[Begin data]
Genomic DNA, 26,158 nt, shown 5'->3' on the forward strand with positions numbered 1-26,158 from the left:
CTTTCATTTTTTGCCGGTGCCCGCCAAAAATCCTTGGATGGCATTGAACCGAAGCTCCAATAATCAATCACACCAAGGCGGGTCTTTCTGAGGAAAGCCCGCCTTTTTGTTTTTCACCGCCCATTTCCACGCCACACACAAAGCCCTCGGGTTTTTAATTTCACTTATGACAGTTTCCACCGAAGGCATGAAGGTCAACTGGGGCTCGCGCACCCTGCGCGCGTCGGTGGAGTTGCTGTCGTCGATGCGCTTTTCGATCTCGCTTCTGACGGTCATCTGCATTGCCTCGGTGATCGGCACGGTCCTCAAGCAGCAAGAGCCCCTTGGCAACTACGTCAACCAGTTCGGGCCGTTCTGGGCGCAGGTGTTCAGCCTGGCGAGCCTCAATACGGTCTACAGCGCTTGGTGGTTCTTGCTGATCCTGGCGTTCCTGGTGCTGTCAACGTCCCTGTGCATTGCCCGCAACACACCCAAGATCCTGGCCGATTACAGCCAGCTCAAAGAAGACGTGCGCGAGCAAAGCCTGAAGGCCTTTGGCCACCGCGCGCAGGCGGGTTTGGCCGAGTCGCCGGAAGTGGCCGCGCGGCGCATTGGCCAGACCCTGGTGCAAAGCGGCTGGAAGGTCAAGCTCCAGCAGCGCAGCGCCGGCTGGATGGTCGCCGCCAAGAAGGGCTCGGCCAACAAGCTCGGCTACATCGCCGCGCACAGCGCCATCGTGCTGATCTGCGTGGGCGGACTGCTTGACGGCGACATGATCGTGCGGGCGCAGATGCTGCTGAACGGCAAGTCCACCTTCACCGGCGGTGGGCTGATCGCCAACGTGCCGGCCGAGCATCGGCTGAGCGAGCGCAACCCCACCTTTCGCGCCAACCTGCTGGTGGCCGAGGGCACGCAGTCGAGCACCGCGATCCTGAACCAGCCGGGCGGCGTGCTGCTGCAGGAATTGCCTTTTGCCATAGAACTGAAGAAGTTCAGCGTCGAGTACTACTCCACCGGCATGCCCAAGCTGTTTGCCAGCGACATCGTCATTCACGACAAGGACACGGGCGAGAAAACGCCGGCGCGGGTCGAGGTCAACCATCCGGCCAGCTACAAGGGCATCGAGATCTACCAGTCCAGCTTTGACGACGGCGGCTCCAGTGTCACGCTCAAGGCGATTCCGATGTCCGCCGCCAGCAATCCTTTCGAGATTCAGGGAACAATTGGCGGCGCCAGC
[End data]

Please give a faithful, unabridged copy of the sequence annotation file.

Genomic DNA, 26,158 nt, shown 5'->3' on the forward strand with positions numbered 1-26,158 from the left:
CTTTCATTTTTTGCCGGTGCCCGCCAAAAATCCTTGGATGGCATTGAACCGAAGCTCCAATAATCAATCACACCAAGGCGGGTCTTTCTGAGGAAAGCCCGCCTTTTTGTTTTTCACCGCCCATTTCCACGCCACACACAAAGCCCTCGGGTTTTTAATTTCACTTATGACAGTTTCCACCGAAGGCATGAAGGTCAACTGGGGCTCGCGCACCCTGCGCGCGTCGGTGGAGTTGCTGTCGTCGATGCGCTTTTCGATCTCGCTTCTGACGGTCATCTGCATTGCCTCGGTGATCGGCACGGTCCTCAAGCAGCAAGAGCCCCTTGGCAACTACGTCAACCAGTTCGGGCCGTTCTGGGCGCAGGTGTTCAGCCTGGCGAGCCTCAATACGGTCTACAGCGCTTGGTGGTTCTTGCTGATCCTGGCGTTCCTGGTGCTGTCAACGTCCCTGTGCATTGCCCGCAACACACCCAAGATCCTGGCCGATTACAGCCAGCTCAAAGAAGACGTGCGCGAGCAAAGCCTGAAGGCCTTTGGCCACCGCGCGCAGGCGGGTTTGGCCGAGTCGCCGGAAGTGGCCGCGCGGCGCATTGGCCAGACCCTGGTGCAAAGCGGCTGGAAGGTCAAGCTCCAGCAGCGCAGCGCCGGCTGGATGGTCGCCGCCAAGAAGGGCTCGGCCAACAAGCTCGGCTACATCGCCGCGCACAGCGCCATCGTGCTGATCTGCGTGGGCGGACTGCTTGACGGCGACATGATCGTGCGGGCGCAGATGCTGCTGAACGGCAAGTCCACCTTCACCGGCGGTGGGCTGATCGCCAACGTGCCGGCCGAGCATCGGCTGAGCGAGCGCAACCCCACCTTTCGCGCCAACCTGCTGGTGGCCGAGGGCACGCAGTCGAGCACCGCGATCCTGAACCAGCCGGGCGGCGTGCTGCTGCAGGAATTGCCTTTTGCCATAGAACTGAAGAAGTTCAGCGTCGAGTACTACTCCACCGGCATGCCCAAGCTGTTTGCCAGCGACATCGTCATTCACGACAAGGACACGGGCGAGAAAACGCCGGCGCGGGTCGAGGTCAACCATCCGGCCAGCTACAAGGGCATCGAGATCTACCAGTCCAGCTTTGACGACGGCGGCTCCAGTGTCACGCTCAAGGCGATTCCGATGTCCGCCGCCAGCAATCCTTTCGAGATTCAGGGAACAATTGGCGGCGCCAGC